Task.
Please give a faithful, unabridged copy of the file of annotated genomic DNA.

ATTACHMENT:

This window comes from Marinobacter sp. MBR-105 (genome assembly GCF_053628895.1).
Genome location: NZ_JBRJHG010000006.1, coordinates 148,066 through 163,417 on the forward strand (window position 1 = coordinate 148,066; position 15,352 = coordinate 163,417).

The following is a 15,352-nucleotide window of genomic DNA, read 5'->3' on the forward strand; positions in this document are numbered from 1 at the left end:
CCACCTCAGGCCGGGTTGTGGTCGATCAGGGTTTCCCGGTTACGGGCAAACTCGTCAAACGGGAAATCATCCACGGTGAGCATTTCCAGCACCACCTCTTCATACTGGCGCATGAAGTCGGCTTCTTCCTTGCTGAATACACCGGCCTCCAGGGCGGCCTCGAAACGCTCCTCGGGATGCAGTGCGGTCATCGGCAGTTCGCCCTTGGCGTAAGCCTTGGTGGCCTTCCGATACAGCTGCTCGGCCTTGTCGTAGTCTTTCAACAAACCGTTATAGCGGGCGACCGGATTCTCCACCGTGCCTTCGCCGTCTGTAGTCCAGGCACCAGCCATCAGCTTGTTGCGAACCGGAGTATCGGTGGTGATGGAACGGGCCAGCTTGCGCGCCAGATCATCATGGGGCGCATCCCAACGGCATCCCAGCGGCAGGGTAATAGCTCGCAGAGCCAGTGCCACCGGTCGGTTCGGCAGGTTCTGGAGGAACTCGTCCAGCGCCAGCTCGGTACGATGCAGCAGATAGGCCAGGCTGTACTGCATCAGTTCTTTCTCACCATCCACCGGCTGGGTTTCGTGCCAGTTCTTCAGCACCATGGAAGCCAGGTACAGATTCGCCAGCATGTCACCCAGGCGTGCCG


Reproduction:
This window comes from Marinobacter sp. MBR-105 (genome assembly GCF_053628895.1).
Genome location: NZ_JBRJHG010000006.1, coordinates 148,066 through 163,417 on the forward strand (window position 1 = coordinate 148,066; position 15,352 = coordinate 163,417).

The following is a 15,352-nucleotide window of genomic DNA, read 5'->3' on the forward strand; positions in this document are numbered from 1 at the left end:
CCACCTCAGGCCGGGTTGTGGTCGATCAGGGTTTCCCGGTTACGGGCAAACTCGTCAAACGGGAAATCATCCACGGTGAGCATTTCCAGCACCACCTCTTCATACTGGCGCATGAAGTCGGCTTCTTCCTTGCTGAATACACCGGCCTCCAGGGCGGCCTCGAAACGCTCCTCGGGATGCAGTGCGGTCATCGGCAGTTCGCCCTTGGCGTAAGCCTTGGTGGCCTTCCGATACAGCTGCTCGGCCTTGTCGTAGTCTTTCAACAAACCGTTATAGCGGGCGACCGGATTCTCCACCGTGCCTTCGCCGTCTGTAGTCCAGGCACCAGCCATCAGCTTGTTGCGAACCGGAGTATCGGTGGTGATGGAACGGGCCAGCTTGCGCGCCAGATCATCATGGGGCGCATCCCAACGGCATCCCAGCGGCAGGGTAATAGCTCGCAGAGCCAGTGCCACCGGTCGGTTCGGCAGGTTCTGGAGGAACTCGTCCAGCGCCAGCTCGGTACGATGCAGCAGATAGGCCAGGCTGTACTGCATCAGTTCTTTCTCACCATCCACCGGCTGGGTTTCGTGCCAGTTCTTCAGCACCATGGAAGCCAGGTACAGATTCGCCAGCATGTCACCCAGGCGTGCCG